Originally Posted by bpeter
Last week I was on a guided fishing trip on the White River in Arkansas. Our guide (excellent) had some comments on my casting technique, or lack there of. Here is a summary of what he observed;
A. I use too much force
B. But I don't have enough power
C. The fly makes a swishing sound, which it shouldn't do
D. The line doesn't have enough speed.
E. I don't load the rod
F. I jerk the rod too much
G. I stop too early in the forward cast
H. I have too stiff wrists [I thought wrist movements should be as small as possible...]
I. The backcast leaves a lot to be desired (unspecified what...)
Can all these observations really all be simultaneously true? For instance, can A. and B. both be true at the same time? Likewise for C. and D.? Etc. etc.
We fished 10ft rods with long leaders and short casts. Distance was not the problem. Accuracy, presentation, line not landing too straight, leader landing i a mess, tangles, those were the problems I experienced.
A part for casting problems, I would love to go back to Arkansas again some time. Great week of fishing.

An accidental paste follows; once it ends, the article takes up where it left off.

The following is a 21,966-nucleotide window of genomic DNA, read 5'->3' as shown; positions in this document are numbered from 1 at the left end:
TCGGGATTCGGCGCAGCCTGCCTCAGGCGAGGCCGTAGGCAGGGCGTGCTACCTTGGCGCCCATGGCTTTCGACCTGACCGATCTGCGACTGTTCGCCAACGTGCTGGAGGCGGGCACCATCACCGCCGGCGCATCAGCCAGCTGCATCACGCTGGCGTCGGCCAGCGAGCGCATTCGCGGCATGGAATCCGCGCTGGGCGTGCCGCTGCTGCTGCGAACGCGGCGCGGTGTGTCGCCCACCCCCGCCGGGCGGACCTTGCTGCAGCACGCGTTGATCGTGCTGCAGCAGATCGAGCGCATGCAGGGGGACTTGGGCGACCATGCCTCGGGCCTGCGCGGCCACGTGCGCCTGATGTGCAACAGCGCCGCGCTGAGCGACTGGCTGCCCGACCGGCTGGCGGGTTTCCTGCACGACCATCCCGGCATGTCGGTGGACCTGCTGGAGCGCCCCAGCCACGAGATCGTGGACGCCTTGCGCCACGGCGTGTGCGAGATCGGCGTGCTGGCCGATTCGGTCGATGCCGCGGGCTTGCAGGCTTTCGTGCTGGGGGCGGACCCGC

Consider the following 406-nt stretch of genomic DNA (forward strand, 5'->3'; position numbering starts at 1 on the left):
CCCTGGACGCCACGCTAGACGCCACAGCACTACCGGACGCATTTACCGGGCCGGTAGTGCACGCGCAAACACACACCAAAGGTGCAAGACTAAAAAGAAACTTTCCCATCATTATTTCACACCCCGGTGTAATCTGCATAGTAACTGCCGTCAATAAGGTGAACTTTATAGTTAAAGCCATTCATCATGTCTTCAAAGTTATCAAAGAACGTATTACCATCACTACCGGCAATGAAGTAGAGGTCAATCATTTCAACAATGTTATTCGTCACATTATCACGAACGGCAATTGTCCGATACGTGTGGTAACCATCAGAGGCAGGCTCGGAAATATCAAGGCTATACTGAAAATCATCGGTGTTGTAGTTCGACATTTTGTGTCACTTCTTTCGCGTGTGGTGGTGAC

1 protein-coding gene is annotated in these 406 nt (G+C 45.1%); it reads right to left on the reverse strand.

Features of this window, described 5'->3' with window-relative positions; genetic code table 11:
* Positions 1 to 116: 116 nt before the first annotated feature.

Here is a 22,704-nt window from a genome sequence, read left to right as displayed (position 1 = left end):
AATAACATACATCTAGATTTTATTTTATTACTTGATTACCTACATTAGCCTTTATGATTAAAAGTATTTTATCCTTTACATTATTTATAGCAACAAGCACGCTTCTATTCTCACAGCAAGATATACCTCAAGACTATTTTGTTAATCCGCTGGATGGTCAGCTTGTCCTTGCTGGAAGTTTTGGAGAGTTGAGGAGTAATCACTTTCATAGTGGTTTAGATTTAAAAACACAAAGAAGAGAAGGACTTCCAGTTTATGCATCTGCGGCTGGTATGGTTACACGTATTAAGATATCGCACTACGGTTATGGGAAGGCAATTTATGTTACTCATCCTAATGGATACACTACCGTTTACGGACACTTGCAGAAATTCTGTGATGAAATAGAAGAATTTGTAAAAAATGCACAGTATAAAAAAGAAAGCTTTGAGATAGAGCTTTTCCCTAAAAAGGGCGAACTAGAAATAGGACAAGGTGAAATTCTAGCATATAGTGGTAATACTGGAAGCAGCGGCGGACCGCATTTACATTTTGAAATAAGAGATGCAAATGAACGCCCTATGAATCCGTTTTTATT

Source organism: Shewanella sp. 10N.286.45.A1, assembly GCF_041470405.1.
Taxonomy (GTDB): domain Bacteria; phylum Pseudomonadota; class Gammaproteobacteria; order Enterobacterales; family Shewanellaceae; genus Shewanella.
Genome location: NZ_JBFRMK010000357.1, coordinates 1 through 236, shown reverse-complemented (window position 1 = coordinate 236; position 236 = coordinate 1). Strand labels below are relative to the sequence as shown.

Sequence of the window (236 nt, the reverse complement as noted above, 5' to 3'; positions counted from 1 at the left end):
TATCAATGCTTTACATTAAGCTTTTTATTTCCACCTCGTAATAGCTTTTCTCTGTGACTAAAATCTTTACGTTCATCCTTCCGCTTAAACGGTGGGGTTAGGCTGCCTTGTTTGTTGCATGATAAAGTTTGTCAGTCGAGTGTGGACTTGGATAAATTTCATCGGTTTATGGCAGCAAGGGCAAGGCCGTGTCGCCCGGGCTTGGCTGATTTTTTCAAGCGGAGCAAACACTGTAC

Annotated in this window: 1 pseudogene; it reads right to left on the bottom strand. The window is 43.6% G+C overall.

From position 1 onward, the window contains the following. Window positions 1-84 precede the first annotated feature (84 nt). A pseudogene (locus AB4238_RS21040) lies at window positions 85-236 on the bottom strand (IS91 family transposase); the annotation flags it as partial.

We can discuss the terminology but basically fly casting is about the casting stroke (the path of the casting hand), the degree (amount) and rate (timing) of acceleration, rod rotation, and a hard stop at the correct stop point that makes the rod tip travel in a straight line.
The hard stop is needed to transfer the energy in the bent fly rod to the fly line and to provide a fixed point of resistance against which the fly line unrolls.
A lot has to go right and this means a lot can go wrong. The capital letters below correlate to your points.
A. He means you are applying the force (acceleration incorrectly either amount or timing) incorrectly and not stopping at the right time with a hard stop.
B. Power is a function of the rod but he means you are inefficient, despite the force you are using. He probably also means you have a wide inefficient casting loop, see D below.
C. Don't know what this means, could be A
D. The line is not going a straight line which means the force you are using to cast is probably pulling the line in a circle. There is a lack of directionality to your cast. When the fly line and rod tip goes in a circle, only a portion of the force is actually directed toward the target.
E, F, G, & H See #A
I. Since a backcast and forward cast should be mirror images, see A-H above.